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Abandonment of a Rental Property - Advice for Landlords Looking to Enter Their Rental Property

February 19, 2012 | Comments: 0 | Views: 190

I was chatting this week to my joiner Steve. He was having a nightmare!

Steve had done most of the work on my new cookery school in Bakewell, so I'd seen a lot of him over the past nine months. What I hadn't realised was that he managed a number of BTL properties on behalf of his wife. I knew Steve was into his Morris Dancing but not property management, he had no idea I ran a landlord advice website.

So now we'd outed our secret landlord lives to each other he went on to explain how they'd just had a second set of tenants leave without paying and he'd just been drafted in to change the locks. Oh dear! I said.

Landlord's classic mistake

Steve had made the classic landlord mistake.

He'd been getting hassle from the tenants over the dying days of their tenancy, who were behind with the rent. When they suddenly dissipated from the property he took it to mean they'd moved out / 'done a runner'. In his mind it presented the perfect opportunity for him to jump in and change the locks in case they decided to return. Wrong!

Disappearance doesn't end the tenancy

Paradoxically, the disappearance of the tenants doesn't actually mean the tenancy has ended.

Welcome to the murky world of abandonment where nothing is as it seems!

Abandonment is the voluntary surrender of a legal right, for example an interest in land or property including a tenancy.

However, the problem for landlords is that by virtue of the S5(2) of the Housing Act 1988 a tenancy can only be brought to an end by the landlord obtaining a possession order.

I know that this sounds crazy when you know that the tenant has basically 'done a runner', probably not paid the rent and possibly damaged or taken property from the property. Justifiably many landlords would feel in this situation a moral right to get their property back.

Unfortunately, even if the tenant had packed their bags and left, the tenancy continued. In fact it was an offence under the Protection of Eviction Act for a landlord to unlawfully deprive or attempt to deprive a "Residential Occupier" of the premises or any part thereof. Any landlord convicted by the courts of this could then be sued for damages by the courts for illegal eviction including claiming financial damages from the landlord.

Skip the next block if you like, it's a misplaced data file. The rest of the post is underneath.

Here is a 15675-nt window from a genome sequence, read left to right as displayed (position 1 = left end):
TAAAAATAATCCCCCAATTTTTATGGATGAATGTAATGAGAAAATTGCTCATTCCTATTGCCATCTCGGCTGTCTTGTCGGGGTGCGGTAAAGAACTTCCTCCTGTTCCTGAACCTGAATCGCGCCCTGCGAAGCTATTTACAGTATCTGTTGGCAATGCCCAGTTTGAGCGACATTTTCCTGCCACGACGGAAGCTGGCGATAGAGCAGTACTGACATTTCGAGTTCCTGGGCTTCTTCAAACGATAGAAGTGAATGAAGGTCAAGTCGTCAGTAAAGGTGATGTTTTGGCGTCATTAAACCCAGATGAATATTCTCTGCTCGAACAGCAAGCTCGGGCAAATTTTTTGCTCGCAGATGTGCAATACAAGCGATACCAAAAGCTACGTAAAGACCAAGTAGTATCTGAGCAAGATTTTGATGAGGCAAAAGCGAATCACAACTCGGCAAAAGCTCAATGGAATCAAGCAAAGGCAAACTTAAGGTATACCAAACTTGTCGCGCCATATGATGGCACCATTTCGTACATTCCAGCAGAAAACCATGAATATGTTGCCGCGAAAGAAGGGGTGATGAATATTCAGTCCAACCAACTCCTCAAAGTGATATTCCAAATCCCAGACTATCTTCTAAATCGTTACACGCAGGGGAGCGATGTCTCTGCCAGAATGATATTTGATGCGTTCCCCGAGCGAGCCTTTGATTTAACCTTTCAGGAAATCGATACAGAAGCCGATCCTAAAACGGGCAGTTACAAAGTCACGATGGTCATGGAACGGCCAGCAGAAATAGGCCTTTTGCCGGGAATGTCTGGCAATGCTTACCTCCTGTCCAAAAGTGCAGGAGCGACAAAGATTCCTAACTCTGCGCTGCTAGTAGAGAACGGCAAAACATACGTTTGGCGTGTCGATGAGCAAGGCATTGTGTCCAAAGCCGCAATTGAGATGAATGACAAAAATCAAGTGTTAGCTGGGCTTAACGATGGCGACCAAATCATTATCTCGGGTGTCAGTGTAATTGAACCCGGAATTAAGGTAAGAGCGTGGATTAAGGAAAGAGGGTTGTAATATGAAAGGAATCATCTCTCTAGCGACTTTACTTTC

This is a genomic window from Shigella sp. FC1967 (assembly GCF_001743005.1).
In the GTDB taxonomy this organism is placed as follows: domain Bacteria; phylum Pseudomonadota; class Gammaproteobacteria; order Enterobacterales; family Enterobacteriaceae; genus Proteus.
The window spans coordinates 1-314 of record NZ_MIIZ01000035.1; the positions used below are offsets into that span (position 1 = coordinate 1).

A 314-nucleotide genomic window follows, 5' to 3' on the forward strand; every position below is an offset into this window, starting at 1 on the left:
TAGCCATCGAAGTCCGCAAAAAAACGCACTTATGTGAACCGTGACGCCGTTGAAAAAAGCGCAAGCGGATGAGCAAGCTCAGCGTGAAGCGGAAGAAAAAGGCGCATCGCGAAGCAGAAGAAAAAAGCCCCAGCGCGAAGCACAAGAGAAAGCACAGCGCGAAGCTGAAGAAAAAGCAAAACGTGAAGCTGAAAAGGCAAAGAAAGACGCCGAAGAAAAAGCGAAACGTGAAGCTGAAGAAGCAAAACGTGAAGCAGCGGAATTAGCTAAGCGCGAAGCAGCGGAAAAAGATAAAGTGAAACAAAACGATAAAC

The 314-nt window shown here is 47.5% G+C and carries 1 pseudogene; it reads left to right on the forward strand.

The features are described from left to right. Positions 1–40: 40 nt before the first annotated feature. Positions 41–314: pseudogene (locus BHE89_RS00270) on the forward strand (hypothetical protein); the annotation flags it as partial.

The danger for landlords

One remedy for tenants who have abandoned their rental property is to force their way back into the property including breaking the new locks. Funny but this doesn't happen very often. I would have some respect for tenants who actively enforced their right to stay. However, just as in Steve's case the majority of tenants are not usually desperate to return to face any unpaid rents or damage they have left behind.

But still, despite all this posturing over the moral high ground, the law is the law.

As it currently exists any landlord with a property where the tenants have disappeared will still need to gain possession though issuing a section 21 or section 8 notice.

In most cases the section 21 notice will be quickest and gives the landlord a guarantee that the judge should grant possession on the expiration of the notice period. In issuing your section 21 notice landlords should make sure that they use the correct one. If the tenancy is still within it's fixed term then you will need a section 21 (1) b. If the tenancy has become periodic then you should use the section 21 4 (a).

Both versions of the section 21 notice are free to download within our free property management software.

The landlords dilemma